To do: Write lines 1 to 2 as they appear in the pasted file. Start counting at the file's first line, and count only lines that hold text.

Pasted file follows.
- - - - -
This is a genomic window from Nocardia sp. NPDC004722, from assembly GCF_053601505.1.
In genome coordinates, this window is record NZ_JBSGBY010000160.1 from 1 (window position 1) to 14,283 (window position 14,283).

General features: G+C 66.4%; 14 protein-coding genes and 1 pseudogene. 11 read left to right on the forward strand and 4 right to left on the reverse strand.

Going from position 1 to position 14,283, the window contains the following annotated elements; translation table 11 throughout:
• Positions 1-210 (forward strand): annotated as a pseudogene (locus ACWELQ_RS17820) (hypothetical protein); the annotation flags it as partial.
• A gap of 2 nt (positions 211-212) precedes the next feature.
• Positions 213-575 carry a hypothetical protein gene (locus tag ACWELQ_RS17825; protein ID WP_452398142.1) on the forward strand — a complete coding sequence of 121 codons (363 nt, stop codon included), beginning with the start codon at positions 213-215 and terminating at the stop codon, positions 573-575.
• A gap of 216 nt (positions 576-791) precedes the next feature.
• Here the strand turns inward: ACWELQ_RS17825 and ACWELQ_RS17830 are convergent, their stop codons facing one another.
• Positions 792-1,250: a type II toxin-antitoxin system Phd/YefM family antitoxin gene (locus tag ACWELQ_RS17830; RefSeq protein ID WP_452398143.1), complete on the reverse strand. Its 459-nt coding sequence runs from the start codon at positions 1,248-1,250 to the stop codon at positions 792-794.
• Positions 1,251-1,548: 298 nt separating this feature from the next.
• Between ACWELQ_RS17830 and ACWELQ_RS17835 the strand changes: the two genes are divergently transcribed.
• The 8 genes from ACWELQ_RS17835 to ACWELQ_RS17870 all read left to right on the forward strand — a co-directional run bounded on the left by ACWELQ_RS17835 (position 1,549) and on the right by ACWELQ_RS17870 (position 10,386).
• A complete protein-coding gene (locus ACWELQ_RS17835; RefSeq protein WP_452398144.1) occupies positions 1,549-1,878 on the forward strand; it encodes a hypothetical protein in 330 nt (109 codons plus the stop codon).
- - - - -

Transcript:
This is a genomic window from Nocardia sp. NPDC004722, from assembly GCF_053601505.1.
In genome coordinates, this window is record NZ_JBSGBY010000160.1 from 1 (window position 1) to 14,283 (window position 14,283).